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Why are we taught shame about nudity and our bodies?

NatCorn
NatCorn

Humanity is the most unique species on this Earth. It’s because we are the only ones to cover our bodies. And we are taught to cover up in shame. We’re taught shame about nudity and our bodies, unlike any other species. Why? Here goes why.
Humanity began naked. The earliest humans lived naked, and they lived in rather warm climates. Clothing therefore wasn’t necessary and was rather impractical.

Why are we taught shame about nudity and our bodies?
Credit Uncertain Why are we taught shame about nudity and our bodies?

However, then humans started migrating north to North America, Europe, and Asia, and it was the Ice Age. Humans realized they had no hair or fur to not need any body covering. However, people were not ashamed of nudity or their bodies yet. It continued that way throughout ancient history. The human body was seen as innocent in ancient Greece and Italy, and the predecessor to today’s Olympic Games had the competitions done in the nude. Public nudity was then commonplace. Many societies lived naked until some centuries ago.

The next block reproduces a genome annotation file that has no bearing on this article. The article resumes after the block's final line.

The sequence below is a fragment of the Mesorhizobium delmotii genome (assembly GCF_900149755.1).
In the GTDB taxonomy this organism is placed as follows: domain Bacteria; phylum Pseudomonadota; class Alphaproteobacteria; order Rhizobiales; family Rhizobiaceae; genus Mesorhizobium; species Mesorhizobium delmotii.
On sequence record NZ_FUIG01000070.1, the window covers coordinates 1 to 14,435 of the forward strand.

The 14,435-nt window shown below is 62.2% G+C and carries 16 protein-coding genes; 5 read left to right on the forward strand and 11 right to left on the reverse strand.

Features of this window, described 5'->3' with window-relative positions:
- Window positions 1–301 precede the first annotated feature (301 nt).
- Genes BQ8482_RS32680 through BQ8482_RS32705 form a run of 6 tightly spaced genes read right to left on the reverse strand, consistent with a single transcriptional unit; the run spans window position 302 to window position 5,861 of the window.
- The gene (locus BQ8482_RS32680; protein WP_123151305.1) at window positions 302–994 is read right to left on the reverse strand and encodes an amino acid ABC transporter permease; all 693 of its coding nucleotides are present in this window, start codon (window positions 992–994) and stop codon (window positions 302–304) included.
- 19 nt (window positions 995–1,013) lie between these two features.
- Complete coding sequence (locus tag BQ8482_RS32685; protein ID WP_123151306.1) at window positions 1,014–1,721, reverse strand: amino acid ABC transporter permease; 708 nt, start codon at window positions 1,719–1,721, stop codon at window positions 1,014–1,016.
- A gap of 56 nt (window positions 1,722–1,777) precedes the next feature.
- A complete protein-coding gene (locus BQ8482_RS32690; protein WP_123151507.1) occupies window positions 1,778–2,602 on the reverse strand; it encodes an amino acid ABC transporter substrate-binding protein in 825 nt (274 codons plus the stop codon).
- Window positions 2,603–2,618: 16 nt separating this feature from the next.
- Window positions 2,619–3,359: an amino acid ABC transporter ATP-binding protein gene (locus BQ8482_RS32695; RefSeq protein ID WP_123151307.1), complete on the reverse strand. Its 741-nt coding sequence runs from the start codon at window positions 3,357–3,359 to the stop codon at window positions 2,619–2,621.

Indigenous peoples in the Western Hemisphere were abundant until the Western European conquest of the 16th to 19th centuries. Such peoples lived naked without shame, and those peoples remaining live that way even today. The indigenous peoples had indigenous religions practiced and did not require clothing. The European conquest changed everything, and the conquest extended to other parts of the world as well.

Religions have taught about being modestly dressed and shame about casual, non-sexual nudity.

The 18th and 19th centuries had clothing fashions cover the entire body.

As more clothing became required, even when impractical to have it worn, nudity became limited to less circumstances.

As nudity became limited to less circumstances, more parents taught their children that nudism is wrong.

Continued… Read full original article…

Source: Naturally Carolina

Original publication 10 January, 2021

Posted on NatCorn 24th January 2021

Reference to an article does not infer endorsement of any views expressed.

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